What does it mean to live an ethical life? For seventeenth-century philosopher Benedict de Spinoza, this question led to a doctrine in which God is present in all things and the human mind is part of God's infinite intellect. Spinoza regarded ethics as a rational system corresponding to the rational nature of the universe and employed a deductive method derived from Euclidean geometry to show that the validity of ethical ideas can be demonstrated by a mathematical style argument. His conclusion: to be guided by reason is to live freely, motivated by love and goodwill rather than fear or hatred. These ideas challenged both conventional views of God and the related social and political structure. Reviled by the religious authorities of his native Amsterdam, Spinoza remained an uncompromising model of intellectual courage. His vision, published posthumously as The Ethics, has served as an inspiration to Enlightenment philosophers, Romantic poets, and generations of thinkers.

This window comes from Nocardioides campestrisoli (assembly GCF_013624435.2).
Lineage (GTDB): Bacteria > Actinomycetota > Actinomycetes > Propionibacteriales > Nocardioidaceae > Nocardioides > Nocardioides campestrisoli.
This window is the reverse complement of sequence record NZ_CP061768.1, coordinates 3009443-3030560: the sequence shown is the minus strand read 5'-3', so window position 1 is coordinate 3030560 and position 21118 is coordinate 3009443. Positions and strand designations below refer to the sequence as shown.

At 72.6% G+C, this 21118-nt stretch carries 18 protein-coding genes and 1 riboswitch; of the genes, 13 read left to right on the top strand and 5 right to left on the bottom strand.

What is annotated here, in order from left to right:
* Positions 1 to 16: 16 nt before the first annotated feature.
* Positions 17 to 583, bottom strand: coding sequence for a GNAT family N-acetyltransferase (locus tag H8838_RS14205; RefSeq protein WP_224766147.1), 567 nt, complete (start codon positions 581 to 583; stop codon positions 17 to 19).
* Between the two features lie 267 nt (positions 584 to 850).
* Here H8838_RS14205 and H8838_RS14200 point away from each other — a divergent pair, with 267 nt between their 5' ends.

About the Author
Dutch philosopher Benedict de Spinoza (1632-77) ranks among the 17th century's major thinkers. The Ethics, his magnum opus, was written between 1664 and 1665 and published posthumously in 1677. Both Jewish and Catholic authorities reviled the philosopher's focus on reason and defiance of tradition, but Hegel noted, "The fact is that Spinoza is made a testing point in modern philosophy, so that it may really be said: You are either a Spinozist or not a philosopher at all."